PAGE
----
But can couplet aversion go too far? Take “indemnify” and “hold harmless.” Double trouble—or a distinction with a difference?
At least one authority claims that “hold harmless” protects against losses and liabilities, while “indemnify” protects against losses alone.1
Yet not all courts agree. Black’s Law Dictionary treats the two as near synonyms. And some experts even suggest cutting “hold harmless” and leaving just “indemnify.”
A Couplet to Love
My advice: Leave “indemnify and hold harmless” intact. If anything, you should add to this phrase, not subtract.
You can include language that clarifies what the indemnifying party promises to indemnify:
Seller shall hold harmless and indemnify Buyer against any losses, liabilities, and claims arising out of or relating to this transaction.
You can also spell out when the seller is obliged to indemnify the buyer: When the buyer incurs a loss or a liability? Thirty days after the buyer gives notice? After the claim is resolved?
If the seller intends to defend the buyer against claims, you could also add “and defend.” Thus “Seller shall hold harmless, indemnify, and defend Buyer.”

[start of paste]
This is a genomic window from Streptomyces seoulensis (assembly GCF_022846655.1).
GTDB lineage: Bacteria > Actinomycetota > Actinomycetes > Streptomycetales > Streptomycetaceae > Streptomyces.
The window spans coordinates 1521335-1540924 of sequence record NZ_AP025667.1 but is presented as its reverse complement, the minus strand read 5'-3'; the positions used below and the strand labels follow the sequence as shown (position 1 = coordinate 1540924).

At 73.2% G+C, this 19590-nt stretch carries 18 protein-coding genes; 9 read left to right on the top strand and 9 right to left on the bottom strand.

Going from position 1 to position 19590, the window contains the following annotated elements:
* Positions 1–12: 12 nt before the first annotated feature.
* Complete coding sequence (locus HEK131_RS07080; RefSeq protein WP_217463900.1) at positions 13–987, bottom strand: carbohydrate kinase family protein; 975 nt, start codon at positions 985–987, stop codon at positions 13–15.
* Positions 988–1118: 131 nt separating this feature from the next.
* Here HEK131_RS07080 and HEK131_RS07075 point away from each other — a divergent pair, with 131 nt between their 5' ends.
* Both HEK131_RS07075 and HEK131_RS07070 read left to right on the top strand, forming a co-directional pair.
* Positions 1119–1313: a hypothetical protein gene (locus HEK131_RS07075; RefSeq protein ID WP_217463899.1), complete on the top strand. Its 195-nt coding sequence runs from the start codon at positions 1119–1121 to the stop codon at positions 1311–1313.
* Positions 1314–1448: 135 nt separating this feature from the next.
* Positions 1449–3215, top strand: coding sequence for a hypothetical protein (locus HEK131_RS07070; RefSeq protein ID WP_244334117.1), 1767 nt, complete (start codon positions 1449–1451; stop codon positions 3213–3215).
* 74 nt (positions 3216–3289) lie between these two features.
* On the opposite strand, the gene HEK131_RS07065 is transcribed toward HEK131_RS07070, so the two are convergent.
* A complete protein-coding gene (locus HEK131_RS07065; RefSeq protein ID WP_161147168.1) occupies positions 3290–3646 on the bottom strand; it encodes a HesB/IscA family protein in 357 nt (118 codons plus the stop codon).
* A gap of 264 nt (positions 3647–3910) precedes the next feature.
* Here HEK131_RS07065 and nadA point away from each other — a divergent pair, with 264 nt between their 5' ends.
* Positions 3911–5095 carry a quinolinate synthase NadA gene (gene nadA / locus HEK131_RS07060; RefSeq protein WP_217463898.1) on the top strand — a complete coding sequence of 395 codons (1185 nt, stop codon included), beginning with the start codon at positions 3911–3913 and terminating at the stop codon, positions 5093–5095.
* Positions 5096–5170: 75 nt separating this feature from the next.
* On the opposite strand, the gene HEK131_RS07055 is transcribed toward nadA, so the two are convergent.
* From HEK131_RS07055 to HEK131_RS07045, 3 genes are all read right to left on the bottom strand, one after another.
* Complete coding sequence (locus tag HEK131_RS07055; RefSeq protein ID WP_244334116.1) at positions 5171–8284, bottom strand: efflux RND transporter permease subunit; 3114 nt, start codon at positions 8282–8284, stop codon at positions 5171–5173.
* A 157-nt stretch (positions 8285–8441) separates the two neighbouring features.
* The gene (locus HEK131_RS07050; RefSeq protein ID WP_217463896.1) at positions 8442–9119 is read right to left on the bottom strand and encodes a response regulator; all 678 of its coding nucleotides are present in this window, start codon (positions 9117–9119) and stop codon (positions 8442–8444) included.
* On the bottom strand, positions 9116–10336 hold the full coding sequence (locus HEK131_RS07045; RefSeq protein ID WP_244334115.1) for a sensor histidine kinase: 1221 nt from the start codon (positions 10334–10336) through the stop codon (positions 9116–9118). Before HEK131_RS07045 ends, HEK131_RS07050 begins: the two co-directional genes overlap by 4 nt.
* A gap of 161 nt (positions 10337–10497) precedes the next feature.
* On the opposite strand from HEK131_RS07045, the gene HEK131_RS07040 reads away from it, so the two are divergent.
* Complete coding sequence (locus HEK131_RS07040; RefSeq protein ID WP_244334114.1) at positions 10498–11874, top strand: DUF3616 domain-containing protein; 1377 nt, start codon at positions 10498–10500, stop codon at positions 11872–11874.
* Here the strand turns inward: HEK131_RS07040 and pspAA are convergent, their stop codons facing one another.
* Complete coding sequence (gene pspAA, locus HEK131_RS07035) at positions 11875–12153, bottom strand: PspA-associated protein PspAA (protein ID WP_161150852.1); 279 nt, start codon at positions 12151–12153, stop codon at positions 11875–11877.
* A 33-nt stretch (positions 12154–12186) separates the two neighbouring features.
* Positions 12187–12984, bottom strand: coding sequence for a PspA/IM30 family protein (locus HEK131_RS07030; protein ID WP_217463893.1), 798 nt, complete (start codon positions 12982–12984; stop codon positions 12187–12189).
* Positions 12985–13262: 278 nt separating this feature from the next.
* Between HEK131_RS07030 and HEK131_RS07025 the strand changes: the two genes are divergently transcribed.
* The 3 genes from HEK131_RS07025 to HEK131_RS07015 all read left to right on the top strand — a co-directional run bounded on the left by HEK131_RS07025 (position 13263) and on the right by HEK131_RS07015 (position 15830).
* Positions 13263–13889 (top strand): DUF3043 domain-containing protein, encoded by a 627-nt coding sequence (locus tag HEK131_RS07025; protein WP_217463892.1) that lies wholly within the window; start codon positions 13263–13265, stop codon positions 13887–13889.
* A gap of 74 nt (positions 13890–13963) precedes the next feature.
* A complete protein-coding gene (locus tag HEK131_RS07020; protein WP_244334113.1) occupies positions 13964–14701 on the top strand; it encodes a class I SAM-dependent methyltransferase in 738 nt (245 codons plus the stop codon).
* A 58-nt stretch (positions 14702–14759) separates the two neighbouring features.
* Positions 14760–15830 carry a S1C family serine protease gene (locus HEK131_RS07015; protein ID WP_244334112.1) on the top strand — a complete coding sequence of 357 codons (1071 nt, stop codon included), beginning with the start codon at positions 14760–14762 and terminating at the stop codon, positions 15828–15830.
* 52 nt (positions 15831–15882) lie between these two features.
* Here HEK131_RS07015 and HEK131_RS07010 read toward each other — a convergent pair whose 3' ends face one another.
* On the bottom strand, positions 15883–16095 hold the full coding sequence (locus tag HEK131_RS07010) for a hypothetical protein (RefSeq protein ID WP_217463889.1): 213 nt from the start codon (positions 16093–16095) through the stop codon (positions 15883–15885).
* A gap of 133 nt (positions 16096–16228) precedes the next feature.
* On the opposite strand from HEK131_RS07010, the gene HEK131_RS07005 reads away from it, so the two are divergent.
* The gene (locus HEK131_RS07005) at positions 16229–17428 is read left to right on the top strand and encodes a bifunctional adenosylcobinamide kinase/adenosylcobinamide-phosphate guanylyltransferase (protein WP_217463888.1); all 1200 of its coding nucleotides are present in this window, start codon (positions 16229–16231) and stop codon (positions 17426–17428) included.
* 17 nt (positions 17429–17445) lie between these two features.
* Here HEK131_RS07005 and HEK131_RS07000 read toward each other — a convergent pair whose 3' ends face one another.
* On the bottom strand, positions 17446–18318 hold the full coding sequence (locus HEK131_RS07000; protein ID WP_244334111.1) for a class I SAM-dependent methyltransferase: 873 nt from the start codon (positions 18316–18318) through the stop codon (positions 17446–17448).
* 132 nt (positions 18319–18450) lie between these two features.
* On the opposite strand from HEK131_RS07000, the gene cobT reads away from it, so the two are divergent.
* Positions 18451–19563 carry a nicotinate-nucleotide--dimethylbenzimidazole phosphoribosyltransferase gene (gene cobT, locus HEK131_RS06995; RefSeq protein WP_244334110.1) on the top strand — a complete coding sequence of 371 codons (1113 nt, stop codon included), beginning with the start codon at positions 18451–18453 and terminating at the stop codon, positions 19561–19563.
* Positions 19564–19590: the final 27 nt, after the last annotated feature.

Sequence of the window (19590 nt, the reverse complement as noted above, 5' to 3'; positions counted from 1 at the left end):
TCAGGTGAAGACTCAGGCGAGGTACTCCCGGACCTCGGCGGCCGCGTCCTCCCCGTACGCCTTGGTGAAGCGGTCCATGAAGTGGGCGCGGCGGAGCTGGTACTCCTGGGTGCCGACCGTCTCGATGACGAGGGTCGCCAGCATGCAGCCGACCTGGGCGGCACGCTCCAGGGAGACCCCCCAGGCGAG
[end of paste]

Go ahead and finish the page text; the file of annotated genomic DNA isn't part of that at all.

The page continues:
You Are Hereby Absolved
Some courts suggest that “hold harmless” is broader than “indemnify” because it prevents a seller, for example, from holding a buyer responsible for claims arising out of the buyer’s own negligence.2
But do you really want to rely on this distinction? Just state whether the seller intends to indemnify claims arising from the buyer’s own negligence.
For more on indemnification and other key boilerplate provisions, I highly recommend Tina L. Stark’s Negotiating and Drafting Contract Boilerplate (2003).
- Mellingkoff’s Dictionary of American Legal Usage 286 (1992).
- See, e.g., Rooz v. Kimmel, 55 Cal.App.4th 573, 582 (1997) (explaining that defendant not seeking indemnification but relying on “the general ‘hold harmless’ provision … to prevent plaintiff from directly recovering against defendant for damage he incurred from defendant’s own negligence.”).
Ross Guberman is the founder and president of Legal Writing Pro, an advanced legal-writing training and consulting firm. He has conducted more than a thousand programs on three continents for many of the largest and most prestigious law firms and for dozens of state and federal agencies and bar associations. Ross is also a Professorial Lecturer in Law at The George Washington University Law School, where he teaches an advanced seminar on drafting and writing strategy. When you see the logo, you’re reading an article from Legal Writing Pro, where the article originally appeared.